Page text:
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After the Quake: Stories Paperback – May 13, 2003
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“Ushers the reader into a hallucinatory world where the real and surreal merge and overlap, where dreams and real-life nightmares are impossible to tell apart.” —Michiko Kakutani, The New York Times
“His characters are so persuasive, and the storytelling so spacious. . . . Murakami’s crisp, accomplished stories in After the Quake have great immediacy.” —The Seattle Times
“One of the great Japanese exports.” —Details
“Unexpectedly powerful. . . . Moving.” —The New York Times Book Review
“Both mysterious and somehow quite familiar.” –Alan Cheuse, San Francisco Chronicle
“In these stories . . . Murakami proves himself to be almost as fantastic–and as heroic–as his creations.” –Elle
“Trim, beautiful, diamond sharp, and profoundly layered in . . . mystical symbolism and daily absurdities. Murakami’s evocations of grace and possible redemption are startling, dangerous, and moving.” –O, The Oprah Magazine
“Haruki Murakami remains one of the most accessible Japanese writers for Western readers.” –LA Times
“Spare yet richly mysterious and emotionally prismatic, these unpredictable tales explore the subtle ways the earthquake affected those who live far from its epicenter yet who are nonetheless shaken to their very core. . . .Haunting.” –Booklist (starred review)
“Murakami has written a series of deeply evocative stories.” –Tulsa Today
“The stories here are well-crafted and lyrical . . . They are sometimes absurd, sometimes quite funny, but they all have real epiphanies and real moments of feeling.” –Rocky Mountain News
From the Inside Flap
ies in Haruki Murakamis mesmerizing collection are set at the time of the catastrophic 1995 Kobe earthquake, when Japan became brutally aware of the fragility of its daily existence. But the upheavals that afflict Murakamis characters are even deeper and more mysterious, emanating from a place where the human meets the inhuman.
An electronics salesman who has been abruptly deserted by his wife agrees to deliver an enigmatic packageand is rewarded with a glimpse of his true nature. A man who has been raised to view himself as the son of God pursues a stranger who may or may not be his human father. A mild-mannered collection agent receives a visit from a giant talking frog who enlists his help in saving Tokyo from destruction. As haunting as dreams, as potent as oracles, the stories in After the Quake are further proof that Murakami is one of the most visionary writers at work today.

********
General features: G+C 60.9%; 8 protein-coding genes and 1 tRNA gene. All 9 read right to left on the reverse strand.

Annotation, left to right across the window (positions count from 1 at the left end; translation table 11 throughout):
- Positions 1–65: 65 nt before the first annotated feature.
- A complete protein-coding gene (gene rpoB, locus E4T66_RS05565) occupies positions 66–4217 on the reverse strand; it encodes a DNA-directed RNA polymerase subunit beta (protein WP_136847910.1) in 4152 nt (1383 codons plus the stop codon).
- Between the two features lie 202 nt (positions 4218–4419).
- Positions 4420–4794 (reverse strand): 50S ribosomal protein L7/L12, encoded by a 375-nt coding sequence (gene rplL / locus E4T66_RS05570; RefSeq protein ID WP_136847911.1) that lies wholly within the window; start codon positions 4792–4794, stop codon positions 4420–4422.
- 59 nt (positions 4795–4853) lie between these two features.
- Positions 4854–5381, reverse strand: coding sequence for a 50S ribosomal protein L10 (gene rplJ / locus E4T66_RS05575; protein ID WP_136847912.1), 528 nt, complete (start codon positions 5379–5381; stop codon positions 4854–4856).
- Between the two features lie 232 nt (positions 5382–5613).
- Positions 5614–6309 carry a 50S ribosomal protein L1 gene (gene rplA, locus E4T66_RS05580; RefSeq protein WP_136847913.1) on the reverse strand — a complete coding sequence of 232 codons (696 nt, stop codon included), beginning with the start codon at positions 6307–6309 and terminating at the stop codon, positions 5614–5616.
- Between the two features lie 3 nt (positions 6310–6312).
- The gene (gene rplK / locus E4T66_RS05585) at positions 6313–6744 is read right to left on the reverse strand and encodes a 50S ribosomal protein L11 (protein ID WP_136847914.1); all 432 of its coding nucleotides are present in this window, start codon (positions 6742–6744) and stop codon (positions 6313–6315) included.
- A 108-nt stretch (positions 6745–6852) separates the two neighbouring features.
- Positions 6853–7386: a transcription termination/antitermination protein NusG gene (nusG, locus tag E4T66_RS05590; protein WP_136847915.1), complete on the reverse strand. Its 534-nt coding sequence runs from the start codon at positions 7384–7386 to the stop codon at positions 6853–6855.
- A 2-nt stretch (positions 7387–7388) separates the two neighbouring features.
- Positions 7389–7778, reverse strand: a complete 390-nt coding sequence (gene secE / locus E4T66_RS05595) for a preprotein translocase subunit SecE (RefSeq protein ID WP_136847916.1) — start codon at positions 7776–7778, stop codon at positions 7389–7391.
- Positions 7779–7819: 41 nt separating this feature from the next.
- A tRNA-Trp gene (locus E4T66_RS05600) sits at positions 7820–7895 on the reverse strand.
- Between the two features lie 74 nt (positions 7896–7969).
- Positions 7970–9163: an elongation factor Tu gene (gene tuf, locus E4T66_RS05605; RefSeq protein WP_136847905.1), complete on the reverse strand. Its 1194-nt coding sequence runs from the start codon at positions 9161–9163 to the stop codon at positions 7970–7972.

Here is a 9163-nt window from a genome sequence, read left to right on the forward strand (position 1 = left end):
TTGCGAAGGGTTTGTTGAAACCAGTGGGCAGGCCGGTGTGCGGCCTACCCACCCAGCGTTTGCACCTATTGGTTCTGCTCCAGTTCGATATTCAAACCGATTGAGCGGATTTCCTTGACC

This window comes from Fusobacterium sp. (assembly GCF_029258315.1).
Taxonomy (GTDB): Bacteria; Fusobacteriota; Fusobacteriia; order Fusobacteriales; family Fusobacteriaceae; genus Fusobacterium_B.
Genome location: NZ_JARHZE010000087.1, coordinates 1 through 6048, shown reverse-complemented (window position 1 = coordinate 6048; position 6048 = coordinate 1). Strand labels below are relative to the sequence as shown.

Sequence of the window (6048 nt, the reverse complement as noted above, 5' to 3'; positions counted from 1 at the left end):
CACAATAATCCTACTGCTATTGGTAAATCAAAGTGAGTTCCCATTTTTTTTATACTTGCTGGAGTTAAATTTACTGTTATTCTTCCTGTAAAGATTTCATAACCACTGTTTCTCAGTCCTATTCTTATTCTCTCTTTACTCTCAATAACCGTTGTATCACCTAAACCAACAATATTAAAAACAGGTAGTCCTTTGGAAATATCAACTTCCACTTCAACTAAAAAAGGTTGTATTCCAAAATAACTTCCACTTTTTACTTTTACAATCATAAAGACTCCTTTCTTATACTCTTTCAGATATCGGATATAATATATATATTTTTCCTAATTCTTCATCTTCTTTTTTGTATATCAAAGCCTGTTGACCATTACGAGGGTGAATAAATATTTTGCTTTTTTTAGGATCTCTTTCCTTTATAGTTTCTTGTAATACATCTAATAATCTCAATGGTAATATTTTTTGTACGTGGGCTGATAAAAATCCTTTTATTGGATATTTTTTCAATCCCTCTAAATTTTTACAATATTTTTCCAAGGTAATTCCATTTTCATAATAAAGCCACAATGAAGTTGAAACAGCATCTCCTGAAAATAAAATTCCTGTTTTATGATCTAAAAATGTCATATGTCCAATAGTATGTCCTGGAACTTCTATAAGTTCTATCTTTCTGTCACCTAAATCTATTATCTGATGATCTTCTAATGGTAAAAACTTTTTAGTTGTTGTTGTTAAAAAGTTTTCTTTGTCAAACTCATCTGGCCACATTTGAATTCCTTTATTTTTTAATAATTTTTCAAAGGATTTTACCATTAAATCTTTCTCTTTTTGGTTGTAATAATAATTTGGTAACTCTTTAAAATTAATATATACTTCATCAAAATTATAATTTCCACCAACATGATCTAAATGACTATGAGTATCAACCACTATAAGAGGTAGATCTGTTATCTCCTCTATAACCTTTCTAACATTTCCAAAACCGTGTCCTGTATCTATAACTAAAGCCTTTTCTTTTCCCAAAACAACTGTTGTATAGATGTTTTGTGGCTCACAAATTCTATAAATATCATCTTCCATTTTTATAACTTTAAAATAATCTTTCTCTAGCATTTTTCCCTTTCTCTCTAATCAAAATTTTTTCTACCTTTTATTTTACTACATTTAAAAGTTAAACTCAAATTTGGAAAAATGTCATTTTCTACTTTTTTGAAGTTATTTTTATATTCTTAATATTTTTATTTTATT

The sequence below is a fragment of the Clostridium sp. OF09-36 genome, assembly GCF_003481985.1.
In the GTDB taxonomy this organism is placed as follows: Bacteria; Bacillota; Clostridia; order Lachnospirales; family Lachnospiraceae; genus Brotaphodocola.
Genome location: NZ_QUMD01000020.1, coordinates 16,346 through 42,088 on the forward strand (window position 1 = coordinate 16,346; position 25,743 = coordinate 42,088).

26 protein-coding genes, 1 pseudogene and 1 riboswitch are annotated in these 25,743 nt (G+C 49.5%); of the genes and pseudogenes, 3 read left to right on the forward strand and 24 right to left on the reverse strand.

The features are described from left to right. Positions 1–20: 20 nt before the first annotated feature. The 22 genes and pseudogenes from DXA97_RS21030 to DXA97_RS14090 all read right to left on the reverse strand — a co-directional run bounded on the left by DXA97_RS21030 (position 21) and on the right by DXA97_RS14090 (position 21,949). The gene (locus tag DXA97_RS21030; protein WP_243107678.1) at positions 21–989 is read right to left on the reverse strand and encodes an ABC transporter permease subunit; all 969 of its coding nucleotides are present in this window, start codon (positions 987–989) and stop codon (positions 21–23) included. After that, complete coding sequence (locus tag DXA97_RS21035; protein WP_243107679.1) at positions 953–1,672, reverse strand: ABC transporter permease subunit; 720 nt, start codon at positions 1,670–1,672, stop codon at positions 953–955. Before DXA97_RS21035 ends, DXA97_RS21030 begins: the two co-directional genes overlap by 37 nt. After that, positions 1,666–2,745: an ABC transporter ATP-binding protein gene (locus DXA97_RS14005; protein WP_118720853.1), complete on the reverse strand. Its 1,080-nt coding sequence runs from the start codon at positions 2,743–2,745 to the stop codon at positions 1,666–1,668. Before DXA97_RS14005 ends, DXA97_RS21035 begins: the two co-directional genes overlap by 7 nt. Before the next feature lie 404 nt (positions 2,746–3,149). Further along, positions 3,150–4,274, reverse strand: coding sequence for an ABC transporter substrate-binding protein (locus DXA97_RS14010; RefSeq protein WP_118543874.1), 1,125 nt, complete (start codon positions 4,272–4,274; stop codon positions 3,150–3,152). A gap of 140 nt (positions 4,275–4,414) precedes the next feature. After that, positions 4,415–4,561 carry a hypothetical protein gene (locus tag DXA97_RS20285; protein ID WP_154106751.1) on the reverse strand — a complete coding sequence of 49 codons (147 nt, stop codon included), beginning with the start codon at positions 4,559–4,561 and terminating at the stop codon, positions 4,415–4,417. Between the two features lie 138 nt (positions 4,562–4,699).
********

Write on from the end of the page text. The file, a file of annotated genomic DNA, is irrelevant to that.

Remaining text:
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There are six stories altogether, each one of them set after the Kobe Earthquake of 1995. I’ve listed them below in the order of my most to least favorite:
1) Superfrog Saves Tokyo
2) All God’s Children Can Dance
5) UFO in Kushiro
6) Landscape with Flatiron
If you’re looking to get a firsthand account of the natural disaster that claimed the lives of thousands: look elsewhere. Nearly all the characters are tangentially related; their experiences secondhand.
Even so, the fallout affects them in subtle and surprising ways, mirroring the small tremors or “after quakes” that often happen after an earthquake of that magnitude — its seismic activity was, at one point, officially measured at the highest intensity (Level 7) against the scale by the JMA (Japanese Meteorological Agency).
Still, all six stories bear all the hallmarks of Murakami’s style: clean prose, sparing detail and surreal flourish.
At the end of the day, After the Quake is a deeply meditative piece on how we cope with disaster. Murakami paints, with broad and economical strokes, the psychological repercussions of the choices we make as we wait for the dust to settle.
For the most part, Murakami abandons his surrealistic ways and keeps the stories grounded in reality, with only a hint or two of unexplained weirdness (a Murakami trademark). The main exception is "Super Frog Saves Tokyo", a story about a man who comes home from work to find a giant frog in his kitchen requesting help to save Tokyo from the Worm. Apart from this, the remaining stories occupy a Japan as normal as anything Murakami has written about, portraying the unsettled consciousness of a nation dealing with a disaster of historical proportions.
"After the Quick" may be Murakami at his simplest, but it is also Murakami at his best.
How do you manage to make me fall in love head over heels with your writing, time after time after time?
I know that, in all probability, your biggest critique is that you keep on playing around the same themes, which have, by now, become all a bit of a cliche` and i have to admit that even i found a bit of repetition in certain themes in the first story.
You had me doubt, even if for a fraction of a second, that maybe - maybe - the spell was broken. That your magic powers were no longer strong as they used to be, on me. That maybe - maybe - i read a bit too much Murakami to keep being swept away in complete awe by your words...but then, you did it, once again, just as powerful as ever.
Thank you for giving me, once again, one of the best reading experiences ever <3